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Developer Sean Hodgins speaks at a municipality of Delta public hearing over the proposed Southlands development in Delta, B.C. on Oct. 28, 2013.Ben Nelms/The Globe and Mail

Delta Council has given a green light to the controversial Southlands development proposal, setting the stage for Metro Vancouver to determine whether the project can proceed.

Council on Friday voted to approve the Southlands project, which would put 950 homes on the site of a one-time potato farm in Tsawwassen. Under the proposal, about 20 per cent of the 217-hectare site would be used for housing, with the other 80 per cent transferred to Delta to create the Southlands Community Farm District.

Plans call for that district to be used for small-scale farming operations.

The project, the latest in a string of proposals for the property over the past thirty years, is controversial because it would put houses, roads and other infrastructure on land that is currently designated for agricultural use. Opponents have also questioned the wisdom of putting homes in a low-lying area that is not well-served by transit and whether farming operations can thrive next to a residential subdivision.

Delta held five days of hearings on the project last week.

The land in question used to be part of the Agricultural Land Reserve, but was removed in 1981.

The site is owned by Century Group, which acquired it and some nearby property after a previous owner's plans to develop the lands failed to win council approval. In 1995, Century sold some property to the province, which used it to create the Boundary Bay Regional Park.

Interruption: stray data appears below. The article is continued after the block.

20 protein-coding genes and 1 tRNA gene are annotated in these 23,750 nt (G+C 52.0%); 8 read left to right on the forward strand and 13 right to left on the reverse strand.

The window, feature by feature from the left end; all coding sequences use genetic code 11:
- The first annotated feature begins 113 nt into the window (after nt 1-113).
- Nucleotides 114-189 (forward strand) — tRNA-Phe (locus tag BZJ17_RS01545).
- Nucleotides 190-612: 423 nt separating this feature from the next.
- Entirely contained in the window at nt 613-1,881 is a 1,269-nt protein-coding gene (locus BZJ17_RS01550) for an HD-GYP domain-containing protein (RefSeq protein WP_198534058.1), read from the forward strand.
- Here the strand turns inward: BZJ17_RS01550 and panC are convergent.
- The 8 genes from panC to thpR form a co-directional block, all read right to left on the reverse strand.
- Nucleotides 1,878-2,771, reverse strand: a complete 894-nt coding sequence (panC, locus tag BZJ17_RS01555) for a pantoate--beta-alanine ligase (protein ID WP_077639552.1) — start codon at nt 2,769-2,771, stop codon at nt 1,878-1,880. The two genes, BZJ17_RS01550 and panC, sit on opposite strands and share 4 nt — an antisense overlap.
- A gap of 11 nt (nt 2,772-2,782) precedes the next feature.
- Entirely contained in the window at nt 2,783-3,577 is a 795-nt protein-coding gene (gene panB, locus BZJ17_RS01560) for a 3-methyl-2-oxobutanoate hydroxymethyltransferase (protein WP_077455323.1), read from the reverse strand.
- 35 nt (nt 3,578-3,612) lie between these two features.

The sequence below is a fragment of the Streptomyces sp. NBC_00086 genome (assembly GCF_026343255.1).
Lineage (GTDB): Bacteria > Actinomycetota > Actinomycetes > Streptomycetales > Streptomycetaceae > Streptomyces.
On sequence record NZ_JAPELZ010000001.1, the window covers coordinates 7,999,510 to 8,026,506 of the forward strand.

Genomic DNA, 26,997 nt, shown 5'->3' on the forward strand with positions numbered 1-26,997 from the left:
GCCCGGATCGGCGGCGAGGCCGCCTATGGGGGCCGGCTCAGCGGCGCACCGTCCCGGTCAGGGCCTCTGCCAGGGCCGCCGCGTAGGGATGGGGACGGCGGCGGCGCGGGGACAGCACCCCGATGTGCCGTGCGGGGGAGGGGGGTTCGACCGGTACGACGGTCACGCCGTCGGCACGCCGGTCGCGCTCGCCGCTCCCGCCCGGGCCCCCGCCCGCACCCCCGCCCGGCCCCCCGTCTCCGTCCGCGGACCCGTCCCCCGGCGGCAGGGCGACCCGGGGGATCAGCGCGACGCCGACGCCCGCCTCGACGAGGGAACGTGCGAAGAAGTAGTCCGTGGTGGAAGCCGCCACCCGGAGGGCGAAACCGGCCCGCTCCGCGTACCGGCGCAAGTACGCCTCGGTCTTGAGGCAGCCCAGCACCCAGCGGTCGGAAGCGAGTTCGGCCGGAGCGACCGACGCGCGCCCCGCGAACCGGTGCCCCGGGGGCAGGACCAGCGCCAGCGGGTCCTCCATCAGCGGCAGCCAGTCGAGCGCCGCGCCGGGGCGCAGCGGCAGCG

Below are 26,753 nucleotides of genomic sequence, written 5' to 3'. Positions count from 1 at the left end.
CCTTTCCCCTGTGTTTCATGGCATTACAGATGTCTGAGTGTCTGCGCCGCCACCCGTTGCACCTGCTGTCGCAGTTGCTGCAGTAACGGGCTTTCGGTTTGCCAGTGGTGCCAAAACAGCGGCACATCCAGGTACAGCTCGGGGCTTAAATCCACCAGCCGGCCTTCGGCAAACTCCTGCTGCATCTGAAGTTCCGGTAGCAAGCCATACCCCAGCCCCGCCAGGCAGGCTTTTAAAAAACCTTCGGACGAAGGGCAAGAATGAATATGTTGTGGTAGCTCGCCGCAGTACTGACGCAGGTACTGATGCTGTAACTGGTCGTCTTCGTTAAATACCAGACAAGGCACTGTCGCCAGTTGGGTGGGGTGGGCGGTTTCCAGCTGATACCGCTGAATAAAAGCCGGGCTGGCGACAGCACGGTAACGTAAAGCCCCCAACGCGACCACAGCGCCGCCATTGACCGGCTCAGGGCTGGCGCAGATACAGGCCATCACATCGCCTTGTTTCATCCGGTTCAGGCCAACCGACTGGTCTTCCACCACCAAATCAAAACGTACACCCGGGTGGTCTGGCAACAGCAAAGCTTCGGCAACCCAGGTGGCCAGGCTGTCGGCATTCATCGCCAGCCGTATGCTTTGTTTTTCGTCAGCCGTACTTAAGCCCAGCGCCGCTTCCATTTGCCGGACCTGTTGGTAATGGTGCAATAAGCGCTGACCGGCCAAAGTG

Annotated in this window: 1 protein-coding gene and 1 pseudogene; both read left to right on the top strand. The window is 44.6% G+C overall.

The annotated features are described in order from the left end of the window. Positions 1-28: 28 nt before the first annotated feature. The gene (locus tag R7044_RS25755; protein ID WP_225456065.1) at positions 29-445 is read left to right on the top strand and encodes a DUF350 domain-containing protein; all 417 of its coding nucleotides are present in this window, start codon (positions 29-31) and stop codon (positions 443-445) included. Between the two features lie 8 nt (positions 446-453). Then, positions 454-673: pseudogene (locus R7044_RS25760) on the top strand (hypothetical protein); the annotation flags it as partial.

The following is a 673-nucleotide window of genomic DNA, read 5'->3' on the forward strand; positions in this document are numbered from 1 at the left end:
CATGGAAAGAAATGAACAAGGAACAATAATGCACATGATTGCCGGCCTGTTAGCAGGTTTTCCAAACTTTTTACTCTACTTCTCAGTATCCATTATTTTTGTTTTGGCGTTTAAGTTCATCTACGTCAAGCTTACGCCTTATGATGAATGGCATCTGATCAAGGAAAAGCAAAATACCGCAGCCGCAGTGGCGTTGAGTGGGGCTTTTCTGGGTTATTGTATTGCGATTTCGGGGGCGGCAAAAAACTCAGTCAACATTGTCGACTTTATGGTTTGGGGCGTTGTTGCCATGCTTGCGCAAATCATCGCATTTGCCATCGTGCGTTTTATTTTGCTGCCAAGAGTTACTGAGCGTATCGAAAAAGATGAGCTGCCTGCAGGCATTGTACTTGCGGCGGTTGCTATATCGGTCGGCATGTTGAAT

Opponents say council's approval does not mesh with recent land use decisions and that they would continue to fight the project.

Since the current Southlands project was proposed in 2011, Delta has approved both an official community plan and a regional growth strategy that called for the site to remain agricultural, Richard Kunz, a spokesman for Southlands The Facts, a group opposing the project, said on Friday.

"So now they [Delta Council] have to go to Metro and say, 'well, we weren't being truthful in our community plan or in our regional growth strategy,'" Mr. Kunz said.

Mr. Kunz's group also maintains that the Southlands project flies in the face of established regional planning principles such as not building on flood plains and focusing development around areas well-served by transit.

"We will be mobilizing the community to prepare for those hearings at Metro," Mr. Kunz said.

In an interview that took place before council approved the project, Century Group president Sean Hodgins said the company is able to transfer such a large chunk of the site to Delta because of the rise in property values since Century acquired the site.

"We acquired it when land was relatively inexpensive," Mr. Hodgins said. "We held it for a long time and the value of the 20 per cent we are developing – I wish it was more, but I am trying to make this [project] work for the community."

With approval from Delta, the project now goes to Metro Vancouver. The proposal would require changing the regional land use designation from agriculture to general urban and conservation and recreation uses. That step involves a regional public hearing and approval by two-thirds of Metro directors.

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